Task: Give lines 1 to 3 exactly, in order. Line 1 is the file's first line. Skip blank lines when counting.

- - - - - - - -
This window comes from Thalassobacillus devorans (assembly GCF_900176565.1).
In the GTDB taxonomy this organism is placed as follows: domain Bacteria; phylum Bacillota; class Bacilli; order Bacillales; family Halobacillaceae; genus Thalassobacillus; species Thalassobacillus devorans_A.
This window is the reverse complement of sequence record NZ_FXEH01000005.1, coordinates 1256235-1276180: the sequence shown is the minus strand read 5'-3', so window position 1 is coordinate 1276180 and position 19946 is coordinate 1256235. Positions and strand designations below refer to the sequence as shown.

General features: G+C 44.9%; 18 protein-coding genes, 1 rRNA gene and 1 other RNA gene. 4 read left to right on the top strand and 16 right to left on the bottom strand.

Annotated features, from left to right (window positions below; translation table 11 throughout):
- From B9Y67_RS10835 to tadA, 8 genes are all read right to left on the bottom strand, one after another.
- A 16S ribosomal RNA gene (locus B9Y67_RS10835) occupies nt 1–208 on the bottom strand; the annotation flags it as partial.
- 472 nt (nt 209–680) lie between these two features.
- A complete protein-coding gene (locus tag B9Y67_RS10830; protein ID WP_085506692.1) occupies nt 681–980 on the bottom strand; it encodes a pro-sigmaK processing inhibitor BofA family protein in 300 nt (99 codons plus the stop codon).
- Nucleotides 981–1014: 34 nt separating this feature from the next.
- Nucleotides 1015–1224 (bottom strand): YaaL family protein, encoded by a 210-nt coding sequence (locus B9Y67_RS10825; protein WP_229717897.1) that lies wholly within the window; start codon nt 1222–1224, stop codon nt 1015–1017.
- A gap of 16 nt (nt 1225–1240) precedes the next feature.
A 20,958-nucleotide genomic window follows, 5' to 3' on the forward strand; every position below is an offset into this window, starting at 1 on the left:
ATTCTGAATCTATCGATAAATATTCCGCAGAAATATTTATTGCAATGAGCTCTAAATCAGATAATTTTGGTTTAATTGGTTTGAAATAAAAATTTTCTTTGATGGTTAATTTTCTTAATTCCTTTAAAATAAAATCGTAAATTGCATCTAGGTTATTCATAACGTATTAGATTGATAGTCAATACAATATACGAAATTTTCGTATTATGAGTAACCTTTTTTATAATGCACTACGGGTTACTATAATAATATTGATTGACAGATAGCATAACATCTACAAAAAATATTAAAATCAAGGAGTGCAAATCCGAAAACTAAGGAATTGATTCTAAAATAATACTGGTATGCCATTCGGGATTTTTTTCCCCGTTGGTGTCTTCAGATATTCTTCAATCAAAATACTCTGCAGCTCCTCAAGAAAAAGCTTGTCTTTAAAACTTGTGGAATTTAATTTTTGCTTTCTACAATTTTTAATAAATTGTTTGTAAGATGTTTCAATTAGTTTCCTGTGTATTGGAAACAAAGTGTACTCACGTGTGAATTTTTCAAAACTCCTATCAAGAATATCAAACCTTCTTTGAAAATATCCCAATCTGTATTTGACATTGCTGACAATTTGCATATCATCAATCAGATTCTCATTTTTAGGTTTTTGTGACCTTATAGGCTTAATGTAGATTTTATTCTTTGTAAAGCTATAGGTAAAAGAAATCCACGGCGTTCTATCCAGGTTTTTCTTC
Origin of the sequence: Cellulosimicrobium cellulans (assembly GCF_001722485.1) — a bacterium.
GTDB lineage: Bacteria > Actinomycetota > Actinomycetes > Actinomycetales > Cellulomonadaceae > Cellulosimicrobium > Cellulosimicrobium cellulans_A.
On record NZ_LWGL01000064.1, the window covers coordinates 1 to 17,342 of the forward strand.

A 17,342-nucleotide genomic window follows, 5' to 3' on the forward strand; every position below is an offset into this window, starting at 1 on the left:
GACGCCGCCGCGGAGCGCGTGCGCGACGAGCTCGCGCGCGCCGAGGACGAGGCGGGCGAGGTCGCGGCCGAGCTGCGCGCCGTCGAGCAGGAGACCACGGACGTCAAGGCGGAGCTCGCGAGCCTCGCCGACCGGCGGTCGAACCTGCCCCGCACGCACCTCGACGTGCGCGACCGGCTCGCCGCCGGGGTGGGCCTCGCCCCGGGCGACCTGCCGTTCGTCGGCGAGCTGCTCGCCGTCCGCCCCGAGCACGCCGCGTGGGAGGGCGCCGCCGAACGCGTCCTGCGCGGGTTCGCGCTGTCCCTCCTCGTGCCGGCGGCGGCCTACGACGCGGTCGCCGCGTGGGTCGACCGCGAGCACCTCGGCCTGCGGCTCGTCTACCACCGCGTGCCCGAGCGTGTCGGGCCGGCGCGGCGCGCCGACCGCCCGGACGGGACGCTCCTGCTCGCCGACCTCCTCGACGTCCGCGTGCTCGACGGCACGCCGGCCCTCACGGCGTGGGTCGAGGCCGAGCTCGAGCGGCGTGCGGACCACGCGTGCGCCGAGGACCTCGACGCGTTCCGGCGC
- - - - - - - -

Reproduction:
This window comes from Thalassobacillus devorans (assembly GCF_900176565.1).
In the GTDB taxonomy this organism is placed as follows: domain Bacteria; phylum Bacillota; class Bacilli; order Bacillales; family Halobacillaceae; genus Thalassobacillus; species Thalassobacillus devorans_A.
This window is the reverse complement of sequence record NZ_FXEH01000005.1, coordinates 1256235-1276180: the sequence shown is the minus strand read 5'-3', so window position 1 is coordinate 1276180 and position 19946 is coordinate 1256235. Positions and strand designations below refer to the sequence as shown.